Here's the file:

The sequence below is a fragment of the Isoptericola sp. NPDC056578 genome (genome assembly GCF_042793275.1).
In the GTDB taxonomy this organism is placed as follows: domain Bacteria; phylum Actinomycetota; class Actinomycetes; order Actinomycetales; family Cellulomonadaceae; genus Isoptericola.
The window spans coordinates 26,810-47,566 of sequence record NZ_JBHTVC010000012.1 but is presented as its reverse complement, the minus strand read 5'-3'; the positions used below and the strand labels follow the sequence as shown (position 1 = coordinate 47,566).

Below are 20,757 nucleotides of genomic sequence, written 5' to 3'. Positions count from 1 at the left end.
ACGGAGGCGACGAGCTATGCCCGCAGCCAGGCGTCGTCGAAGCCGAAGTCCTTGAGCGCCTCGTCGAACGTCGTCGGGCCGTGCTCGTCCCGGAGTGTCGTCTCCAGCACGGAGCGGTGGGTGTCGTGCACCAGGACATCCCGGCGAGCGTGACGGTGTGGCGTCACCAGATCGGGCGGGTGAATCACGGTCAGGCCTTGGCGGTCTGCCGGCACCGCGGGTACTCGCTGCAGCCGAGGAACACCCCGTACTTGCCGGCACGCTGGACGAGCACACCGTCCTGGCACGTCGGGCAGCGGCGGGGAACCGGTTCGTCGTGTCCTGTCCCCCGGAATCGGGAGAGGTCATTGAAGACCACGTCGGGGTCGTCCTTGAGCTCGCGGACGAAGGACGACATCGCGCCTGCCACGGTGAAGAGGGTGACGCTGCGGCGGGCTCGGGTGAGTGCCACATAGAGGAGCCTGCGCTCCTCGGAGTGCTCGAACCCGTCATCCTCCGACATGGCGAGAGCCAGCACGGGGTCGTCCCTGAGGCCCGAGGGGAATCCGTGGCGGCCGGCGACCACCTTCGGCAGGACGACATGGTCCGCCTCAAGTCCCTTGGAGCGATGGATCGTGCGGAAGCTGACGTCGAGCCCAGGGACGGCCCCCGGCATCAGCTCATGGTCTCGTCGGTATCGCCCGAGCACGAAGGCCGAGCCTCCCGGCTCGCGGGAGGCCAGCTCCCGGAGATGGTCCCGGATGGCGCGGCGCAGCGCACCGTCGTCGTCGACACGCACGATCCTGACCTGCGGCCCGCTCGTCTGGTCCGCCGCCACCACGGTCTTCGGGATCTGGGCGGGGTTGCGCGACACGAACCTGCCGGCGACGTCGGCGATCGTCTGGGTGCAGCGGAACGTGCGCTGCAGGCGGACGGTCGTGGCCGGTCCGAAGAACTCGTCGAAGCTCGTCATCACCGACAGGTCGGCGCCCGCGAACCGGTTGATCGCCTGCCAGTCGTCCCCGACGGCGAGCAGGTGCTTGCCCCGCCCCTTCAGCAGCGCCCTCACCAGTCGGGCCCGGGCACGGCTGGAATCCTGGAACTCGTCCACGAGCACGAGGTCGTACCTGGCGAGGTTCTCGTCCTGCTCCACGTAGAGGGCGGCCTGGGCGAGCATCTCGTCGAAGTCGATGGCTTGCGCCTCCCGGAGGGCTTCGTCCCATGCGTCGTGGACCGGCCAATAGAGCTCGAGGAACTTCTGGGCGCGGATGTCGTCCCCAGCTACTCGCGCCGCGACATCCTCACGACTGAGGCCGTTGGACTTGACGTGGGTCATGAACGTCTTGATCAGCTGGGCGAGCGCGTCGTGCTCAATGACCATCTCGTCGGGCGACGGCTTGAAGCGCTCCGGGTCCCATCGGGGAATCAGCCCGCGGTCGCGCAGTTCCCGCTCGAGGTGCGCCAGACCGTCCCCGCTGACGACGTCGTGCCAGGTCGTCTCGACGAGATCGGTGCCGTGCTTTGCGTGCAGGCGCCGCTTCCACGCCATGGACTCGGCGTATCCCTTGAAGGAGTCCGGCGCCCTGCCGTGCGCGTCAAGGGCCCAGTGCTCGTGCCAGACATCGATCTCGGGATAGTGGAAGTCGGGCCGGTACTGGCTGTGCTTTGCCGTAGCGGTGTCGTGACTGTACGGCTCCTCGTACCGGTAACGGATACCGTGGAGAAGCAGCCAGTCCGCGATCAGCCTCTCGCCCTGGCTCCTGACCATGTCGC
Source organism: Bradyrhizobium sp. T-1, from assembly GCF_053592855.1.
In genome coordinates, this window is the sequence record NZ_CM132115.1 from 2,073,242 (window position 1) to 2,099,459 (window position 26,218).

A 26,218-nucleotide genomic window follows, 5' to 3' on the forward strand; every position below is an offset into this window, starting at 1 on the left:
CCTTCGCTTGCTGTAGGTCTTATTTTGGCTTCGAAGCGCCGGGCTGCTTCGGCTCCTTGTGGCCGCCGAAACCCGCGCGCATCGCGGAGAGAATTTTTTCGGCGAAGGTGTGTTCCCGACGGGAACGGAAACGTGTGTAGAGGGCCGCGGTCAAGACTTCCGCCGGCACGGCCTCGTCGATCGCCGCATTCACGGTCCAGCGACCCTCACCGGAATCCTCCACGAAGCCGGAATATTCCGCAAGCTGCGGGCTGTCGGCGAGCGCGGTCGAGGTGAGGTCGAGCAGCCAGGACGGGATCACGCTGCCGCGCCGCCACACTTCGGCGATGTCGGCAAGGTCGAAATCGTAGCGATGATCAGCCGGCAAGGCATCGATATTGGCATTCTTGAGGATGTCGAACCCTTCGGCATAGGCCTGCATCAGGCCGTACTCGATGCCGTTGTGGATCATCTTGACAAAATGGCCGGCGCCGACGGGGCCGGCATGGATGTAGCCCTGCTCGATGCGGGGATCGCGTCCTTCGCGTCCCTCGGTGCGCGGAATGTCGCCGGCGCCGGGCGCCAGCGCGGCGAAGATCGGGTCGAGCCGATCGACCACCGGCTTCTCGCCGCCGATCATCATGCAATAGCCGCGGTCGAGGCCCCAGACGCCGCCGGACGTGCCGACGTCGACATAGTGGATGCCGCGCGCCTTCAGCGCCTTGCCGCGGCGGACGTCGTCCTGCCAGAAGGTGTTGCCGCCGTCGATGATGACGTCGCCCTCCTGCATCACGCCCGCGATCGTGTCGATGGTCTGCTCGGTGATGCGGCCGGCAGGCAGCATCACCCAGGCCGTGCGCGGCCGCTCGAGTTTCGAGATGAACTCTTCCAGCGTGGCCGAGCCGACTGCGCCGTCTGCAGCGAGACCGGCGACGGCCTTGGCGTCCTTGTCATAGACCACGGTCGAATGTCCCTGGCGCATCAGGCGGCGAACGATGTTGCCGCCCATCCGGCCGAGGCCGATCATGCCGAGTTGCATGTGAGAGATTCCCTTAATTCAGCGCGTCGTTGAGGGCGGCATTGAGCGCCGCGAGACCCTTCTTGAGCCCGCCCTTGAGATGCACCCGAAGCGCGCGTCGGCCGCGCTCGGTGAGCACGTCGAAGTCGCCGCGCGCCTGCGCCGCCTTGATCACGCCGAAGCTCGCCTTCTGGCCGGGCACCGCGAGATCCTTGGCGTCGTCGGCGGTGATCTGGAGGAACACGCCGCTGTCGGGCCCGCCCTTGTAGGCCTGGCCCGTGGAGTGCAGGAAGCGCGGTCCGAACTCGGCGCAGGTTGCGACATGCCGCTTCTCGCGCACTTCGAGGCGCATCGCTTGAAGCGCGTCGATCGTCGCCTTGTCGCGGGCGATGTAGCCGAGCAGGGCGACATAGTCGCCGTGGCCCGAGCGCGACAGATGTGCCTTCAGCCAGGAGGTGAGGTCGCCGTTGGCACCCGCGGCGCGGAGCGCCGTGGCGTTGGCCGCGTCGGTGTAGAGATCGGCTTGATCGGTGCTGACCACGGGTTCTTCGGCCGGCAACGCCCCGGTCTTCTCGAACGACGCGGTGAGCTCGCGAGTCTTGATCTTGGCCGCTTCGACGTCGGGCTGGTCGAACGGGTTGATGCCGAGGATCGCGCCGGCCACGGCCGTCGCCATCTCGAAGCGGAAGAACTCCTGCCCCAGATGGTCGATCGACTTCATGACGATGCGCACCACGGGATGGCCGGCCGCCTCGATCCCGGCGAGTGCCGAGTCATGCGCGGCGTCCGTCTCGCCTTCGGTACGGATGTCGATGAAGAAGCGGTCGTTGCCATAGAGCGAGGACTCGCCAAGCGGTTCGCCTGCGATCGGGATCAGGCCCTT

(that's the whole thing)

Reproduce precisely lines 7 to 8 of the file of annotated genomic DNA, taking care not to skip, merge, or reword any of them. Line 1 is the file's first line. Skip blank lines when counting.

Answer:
In genome coordinates, this window is the sequence record NZ_CM132115.1 from 2,073,242 (window position 1) to 2,099,459 (window position 26,218).

A 26,218-nucleotide genomic window follows, 5' to 3' on the forward strand; every position below is an offset into this window, starting at 1 on the left: